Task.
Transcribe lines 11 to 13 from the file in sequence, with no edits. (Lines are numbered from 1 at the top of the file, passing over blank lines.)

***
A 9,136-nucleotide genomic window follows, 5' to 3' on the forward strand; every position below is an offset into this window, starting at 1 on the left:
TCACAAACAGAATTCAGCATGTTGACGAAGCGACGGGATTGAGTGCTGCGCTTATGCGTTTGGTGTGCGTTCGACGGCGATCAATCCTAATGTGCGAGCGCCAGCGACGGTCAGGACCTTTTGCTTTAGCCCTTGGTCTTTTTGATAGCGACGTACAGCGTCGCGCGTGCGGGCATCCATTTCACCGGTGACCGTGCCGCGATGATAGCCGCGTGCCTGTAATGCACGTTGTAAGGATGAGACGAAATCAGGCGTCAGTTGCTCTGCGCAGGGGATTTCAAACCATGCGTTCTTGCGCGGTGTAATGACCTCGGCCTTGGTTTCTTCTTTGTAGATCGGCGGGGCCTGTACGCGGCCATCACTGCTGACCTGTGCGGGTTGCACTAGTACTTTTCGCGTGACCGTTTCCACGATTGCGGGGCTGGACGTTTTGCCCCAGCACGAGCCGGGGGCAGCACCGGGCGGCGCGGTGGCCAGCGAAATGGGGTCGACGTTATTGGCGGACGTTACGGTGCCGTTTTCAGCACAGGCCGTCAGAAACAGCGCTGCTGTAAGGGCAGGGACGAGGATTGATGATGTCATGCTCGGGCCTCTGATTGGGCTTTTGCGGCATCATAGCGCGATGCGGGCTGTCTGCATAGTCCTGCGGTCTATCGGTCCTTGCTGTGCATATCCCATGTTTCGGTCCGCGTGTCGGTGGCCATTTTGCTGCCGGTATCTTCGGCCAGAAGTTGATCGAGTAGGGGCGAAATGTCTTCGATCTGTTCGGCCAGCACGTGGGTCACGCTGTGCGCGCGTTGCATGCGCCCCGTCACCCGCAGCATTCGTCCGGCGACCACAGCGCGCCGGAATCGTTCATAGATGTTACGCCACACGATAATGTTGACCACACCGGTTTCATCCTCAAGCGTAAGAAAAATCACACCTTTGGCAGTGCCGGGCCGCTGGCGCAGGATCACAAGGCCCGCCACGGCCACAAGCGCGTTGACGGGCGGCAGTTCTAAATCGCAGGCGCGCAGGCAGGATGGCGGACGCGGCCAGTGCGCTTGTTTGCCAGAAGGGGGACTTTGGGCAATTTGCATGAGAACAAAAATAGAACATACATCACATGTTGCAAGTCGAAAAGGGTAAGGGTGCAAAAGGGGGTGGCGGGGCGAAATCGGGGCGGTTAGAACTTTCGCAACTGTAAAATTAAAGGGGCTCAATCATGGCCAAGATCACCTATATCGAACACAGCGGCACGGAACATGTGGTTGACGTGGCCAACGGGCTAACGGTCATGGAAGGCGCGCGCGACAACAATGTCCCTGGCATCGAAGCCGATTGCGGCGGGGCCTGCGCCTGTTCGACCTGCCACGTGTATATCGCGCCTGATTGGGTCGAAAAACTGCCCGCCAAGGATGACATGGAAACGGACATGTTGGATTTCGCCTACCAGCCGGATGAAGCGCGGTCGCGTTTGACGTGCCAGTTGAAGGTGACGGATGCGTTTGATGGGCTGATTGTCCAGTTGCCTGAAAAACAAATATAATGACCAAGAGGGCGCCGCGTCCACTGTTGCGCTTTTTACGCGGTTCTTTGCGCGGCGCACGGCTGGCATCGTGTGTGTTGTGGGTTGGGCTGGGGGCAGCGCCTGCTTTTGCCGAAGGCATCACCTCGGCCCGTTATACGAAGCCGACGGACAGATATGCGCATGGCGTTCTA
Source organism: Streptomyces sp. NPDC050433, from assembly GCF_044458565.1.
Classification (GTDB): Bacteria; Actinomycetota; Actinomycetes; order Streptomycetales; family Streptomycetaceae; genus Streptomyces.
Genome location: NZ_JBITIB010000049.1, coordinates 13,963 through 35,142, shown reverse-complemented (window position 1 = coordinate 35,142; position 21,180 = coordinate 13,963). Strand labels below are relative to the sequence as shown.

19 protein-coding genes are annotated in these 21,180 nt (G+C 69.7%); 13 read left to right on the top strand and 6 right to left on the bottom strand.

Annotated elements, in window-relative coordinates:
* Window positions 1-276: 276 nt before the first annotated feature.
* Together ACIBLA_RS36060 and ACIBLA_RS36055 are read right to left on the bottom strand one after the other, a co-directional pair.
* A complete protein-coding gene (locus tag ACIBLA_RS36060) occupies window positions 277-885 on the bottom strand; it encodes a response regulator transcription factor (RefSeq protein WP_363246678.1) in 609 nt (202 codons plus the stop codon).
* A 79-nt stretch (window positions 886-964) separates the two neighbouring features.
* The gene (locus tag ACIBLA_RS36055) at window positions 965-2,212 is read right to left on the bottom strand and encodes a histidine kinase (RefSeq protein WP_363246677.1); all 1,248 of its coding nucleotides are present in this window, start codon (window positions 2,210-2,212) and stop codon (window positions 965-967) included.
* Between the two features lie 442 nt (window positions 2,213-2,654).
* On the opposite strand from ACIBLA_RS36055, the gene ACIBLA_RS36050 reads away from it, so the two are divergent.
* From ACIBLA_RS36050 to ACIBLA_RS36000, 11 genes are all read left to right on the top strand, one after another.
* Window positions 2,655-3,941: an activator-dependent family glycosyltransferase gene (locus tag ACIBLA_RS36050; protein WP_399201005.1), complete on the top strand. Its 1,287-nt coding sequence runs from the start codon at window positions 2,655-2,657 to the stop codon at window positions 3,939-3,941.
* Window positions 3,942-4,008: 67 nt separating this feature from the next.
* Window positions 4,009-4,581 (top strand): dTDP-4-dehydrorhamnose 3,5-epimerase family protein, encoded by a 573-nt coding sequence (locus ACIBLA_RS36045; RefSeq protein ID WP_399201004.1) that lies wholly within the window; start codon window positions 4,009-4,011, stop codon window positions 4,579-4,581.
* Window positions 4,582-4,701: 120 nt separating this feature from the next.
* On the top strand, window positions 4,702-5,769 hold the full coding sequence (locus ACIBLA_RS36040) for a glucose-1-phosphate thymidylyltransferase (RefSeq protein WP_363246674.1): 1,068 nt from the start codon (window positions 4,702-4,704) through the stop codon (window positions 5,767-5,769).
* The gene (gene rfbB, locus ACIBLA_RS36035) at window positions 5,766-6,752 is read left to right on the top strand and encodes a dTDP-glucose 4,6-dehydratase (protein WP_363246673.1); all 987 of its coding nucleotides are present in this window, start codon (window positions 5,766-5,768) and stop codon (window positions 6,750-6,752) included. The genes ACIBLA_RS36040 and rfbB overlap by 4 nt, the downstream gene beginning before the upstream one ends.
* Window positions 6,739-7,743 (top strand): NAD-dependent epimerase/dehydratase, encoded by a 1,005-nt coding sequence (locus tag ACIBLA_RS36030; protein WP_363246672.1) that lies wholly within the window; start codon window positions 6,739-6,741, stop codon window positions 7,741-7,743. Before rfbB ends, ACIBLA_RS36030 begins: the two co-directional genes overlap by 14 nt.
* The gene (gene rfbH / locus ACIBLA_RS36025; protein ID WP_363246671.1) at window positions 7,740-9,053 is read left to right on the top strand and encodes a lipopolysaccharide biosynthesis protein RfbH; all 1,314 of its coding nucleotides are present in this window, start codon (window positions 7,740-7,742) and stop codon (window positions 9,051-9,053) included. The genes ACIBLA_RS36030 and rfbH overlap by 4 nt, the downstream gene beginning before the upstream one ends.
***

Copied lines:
* A 79-nt stretch (window positions 886-964) separates the two neighbouring features.
* The gene (locus tag ACIBLA_RS36055) at window positions 965-2,212 is read right to left on the bottom strand and encodes a histidine kinase (RefSeq protein WP_363246677.1); all 1,248 of its coding nucleotides are present in this window, start codon (window positions 2,210-2,212) and stop codon (window positions 965-967) included.
* Between the two features lie 442 nt (window positions 2,213-2,654).